The safety of the repository does not rely on human institutions and intervention after the repository is closed. In the event the NWMO ceased to exist, the waste would be safely managed by the repository's multiple-barrier system in what is called a passive management system.

Canada's plan for the safe, long-term management of used nuclear fuel involves the construction of a deep geological repository and associated facilities. Any site selected for the repository must be able to safely contain and isolate the used fuel for many hundreds of thousands of years, basically indefinitely. Working together, man-made and natural barriers in the geology will ensure the safety of the environment and public.

Multiple-Barrier System

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What is the NWMO?

Response

Last updated 10/18/2016

The Nuclear Waste Management Organization (NWMO) is a not-for-profit organization established in 2002 by Canada's nuclear electricity producers (Ontario Power Generation, New Brunswick Power and Hydro-Québec) as directed by the Nuclear Fuel Waste Act (NFWA), which came into force November 15, 2002.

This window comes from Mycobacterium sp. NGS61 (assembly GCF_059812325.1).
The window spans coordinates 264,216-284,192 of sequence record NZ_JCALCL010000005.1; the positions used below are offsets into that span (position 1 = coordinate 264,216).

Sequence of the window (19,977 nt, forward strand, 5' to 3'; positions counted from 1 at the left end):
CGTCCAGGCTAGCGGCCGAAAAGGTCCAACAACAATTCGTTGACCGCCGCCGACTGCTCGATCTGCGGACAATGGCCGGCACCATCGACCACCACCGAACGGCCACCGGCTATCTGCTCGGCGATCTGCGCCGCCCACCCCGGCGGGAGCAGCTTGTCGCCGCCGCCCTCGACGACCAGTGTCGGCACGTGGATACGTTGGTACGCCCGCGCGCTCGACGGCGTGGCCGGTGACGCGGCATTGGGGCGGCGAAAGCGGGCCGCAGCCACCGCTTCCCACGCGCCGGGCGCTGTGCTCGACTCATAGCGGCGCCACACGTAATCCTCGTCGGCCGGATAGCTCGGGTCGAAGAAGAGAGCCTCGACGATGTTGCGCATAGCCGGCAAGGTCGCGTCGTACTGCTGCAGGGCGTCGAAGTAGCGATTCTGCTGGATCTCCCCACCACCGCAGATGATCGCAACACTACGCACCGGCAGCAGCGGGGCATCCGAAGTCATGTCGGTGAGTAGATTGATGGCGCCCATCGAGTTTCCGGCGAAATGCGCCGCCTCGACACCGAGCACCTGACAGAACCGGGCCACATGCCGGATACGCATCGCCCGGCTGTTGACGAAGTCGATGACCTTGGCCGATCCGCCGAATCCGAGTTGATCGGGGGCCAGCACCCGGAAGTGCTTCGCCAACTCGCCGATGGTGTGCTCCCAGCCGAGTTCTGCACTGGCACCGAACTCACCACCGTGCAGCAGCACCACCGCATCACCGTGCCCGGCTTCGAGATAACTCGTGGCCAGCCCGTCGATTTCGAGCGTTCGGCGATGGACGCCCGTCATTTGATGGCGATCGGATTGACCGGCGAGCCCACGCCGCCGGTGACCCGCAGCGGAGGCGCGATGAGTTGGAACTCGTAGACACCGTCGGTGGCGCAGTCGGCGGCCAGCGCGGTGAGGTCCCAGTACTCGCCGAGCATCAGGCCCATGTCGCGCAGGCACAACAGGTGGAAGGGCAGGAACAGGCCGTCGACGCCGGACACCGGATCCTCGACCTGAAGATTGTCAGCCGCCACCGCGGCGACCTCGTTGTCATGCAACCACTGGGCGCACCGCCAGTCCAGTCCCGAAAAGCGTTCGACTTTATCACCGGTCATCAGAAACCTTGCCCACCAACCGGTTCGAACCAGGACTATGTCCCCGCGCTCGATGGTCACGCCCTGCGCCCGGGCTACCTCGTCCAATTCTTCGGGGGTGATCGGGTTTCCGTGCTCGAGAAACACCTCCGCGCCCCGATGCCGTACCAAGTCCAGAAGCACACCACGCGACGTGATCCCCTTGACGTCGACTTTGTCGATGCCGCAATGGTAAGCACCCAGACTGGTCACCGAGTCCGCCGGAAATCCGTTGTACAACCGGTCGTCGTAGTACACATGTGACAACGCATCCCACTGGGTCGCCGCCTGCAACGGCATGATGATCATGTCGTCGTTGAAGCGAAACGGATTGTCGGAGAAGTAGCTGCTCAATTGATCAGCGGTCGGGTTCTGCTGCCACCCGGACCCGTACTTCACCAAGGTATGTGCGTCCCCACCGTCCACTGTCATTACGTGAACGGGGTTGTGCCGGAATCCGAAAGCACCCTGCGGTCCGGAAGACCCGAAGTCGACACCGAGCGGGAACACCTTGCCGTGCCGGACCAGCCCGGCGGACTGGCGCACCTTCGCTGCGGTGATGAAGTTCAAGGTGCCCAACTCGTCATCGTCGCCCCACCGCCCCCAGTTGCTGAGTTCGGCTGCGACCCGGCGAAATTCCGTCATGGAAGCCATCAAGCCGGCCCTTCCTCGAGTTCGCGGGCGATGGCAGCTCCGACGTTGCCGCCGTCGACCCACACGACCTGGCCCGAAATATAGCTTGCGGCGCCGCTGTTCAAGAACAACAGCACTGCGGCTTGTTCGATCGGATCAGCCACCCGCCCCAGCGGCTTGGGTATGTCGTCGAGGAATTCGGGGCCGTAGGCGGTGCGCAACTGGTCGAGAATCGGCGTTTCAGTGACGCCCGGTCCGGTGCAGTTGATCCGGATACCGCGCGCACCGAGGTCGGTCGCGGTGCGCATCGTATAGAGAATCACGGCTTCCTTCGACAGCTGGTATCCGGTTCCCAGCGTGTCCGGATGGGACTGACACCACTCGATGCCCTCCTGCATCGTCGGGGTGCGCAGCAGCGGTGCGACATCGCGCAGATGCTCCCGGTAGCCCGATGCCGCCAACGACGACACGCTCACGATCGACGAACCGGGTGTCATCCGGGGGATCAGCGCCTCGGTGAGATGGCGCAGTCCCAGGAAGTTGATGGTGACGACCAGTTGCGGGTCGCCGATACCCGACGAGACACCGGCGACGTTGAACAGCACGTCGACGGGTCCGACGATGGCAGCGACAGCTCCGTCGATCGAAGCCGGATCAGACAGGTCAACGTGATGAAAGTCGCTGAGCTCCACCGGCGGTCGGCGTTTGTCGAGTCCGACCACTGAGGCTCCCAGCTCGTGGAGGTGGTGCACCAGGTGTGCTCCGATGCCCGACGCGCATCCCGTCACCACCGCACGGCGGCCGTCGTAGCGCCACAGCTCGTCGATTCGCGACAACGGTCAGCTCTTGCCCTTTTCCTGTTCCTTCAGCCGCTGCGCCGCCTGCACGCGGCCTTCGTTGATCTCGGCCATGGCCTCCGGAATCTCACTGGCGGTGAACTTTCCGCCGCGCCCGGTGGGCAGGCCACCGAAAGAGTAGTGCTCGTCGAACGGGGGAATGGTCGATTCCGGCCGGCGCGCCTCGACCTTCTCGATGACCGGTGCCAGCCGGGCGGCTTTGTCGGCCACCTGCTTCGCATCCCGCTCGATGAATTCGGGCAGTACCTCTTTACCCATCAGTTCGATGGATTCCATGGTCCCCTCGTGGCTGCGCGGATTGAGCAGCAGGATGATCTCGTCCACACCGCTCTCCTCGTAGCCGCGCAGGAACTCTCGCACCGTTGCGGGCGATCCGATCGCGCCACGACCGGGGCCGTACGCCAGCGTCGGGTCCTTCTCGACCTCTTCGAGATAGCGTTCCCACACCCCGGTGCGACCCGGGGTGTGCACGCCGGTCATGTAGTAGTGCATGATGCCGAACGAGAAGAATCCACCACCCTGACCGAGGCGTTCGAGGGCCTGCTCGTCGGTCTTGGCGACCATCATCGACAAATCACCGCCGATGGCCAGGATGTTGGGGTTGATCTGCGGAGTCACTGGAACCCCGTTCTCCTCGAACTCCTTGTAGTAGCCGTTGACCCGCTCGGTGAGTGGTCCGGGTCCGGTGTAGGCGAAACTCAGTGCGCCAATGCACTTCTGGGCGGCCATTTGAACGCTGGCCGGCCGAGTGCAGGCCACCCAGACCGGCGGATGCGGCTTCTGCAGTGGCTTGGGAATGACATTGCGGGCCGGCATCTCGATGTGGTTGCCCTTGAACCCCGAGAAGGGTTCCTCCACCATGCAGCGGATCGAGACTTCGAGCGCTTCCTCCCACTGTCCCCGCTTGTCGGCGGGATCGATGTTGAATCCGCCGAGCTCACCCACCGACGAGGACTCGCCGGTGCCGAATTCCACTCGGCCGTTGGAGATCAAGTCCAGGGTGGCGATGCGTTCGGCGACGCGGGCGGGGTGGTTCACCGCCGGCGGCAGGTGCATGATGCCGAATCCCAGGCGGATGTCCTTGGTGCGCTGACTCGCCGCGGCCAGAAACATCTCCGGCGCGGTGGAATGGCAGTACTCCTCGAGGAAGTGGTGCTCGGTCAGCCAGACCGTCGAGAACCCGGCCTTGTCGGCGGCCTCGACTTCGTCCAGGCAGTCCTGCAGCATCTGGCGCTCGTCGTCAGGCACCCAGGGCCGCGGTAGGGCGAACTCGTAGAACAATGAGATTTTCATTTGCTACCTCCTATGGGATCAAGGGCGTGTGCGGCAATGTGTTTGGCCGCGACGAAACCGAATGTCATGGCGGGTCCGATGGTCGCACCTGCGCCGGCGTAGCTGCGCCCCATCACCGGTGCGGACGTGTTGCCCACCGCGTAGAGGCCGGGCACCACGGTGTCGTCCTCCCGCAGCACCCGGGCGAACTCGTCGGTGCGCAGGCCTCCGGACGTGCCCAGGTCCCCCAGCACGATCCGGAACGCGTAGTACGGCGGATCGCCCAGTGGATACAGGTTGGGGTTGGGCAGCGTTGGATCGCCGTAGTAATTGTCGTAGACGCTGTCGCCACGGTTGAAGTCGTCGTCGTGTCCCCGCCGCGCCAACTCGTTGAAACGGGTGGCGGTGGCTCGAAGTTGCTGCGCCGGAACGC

We were created with a mandate to develop an approach for the long-term care of Canada’s used nuclear fuel and to implement it after the approach was approved by the federal government. We developed this approach, called Adaptive Phased Management (APM) through an innovative and wide-ranging program of dialogue with scientists, experts in a wide range of disciplines, and interested Canadians across the country.

Who We AreOur CommitmentAbout Adaptive Phased Management

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What is the NWMO's mandate?

Response

Last updated 10/18/2016

The Nuclear Waste Management Organization (NWMO) was established in 2002 by Canada’s nuclear electricity producers in accordance with the Nuclear Fuel Waste Act (NFWA). Operating on a not-for-profit basis under the Canada Not-for-profit Corporations Act, we are responsible for designing and implementing Canada’s plan for the long-term management of used nuclear fuel.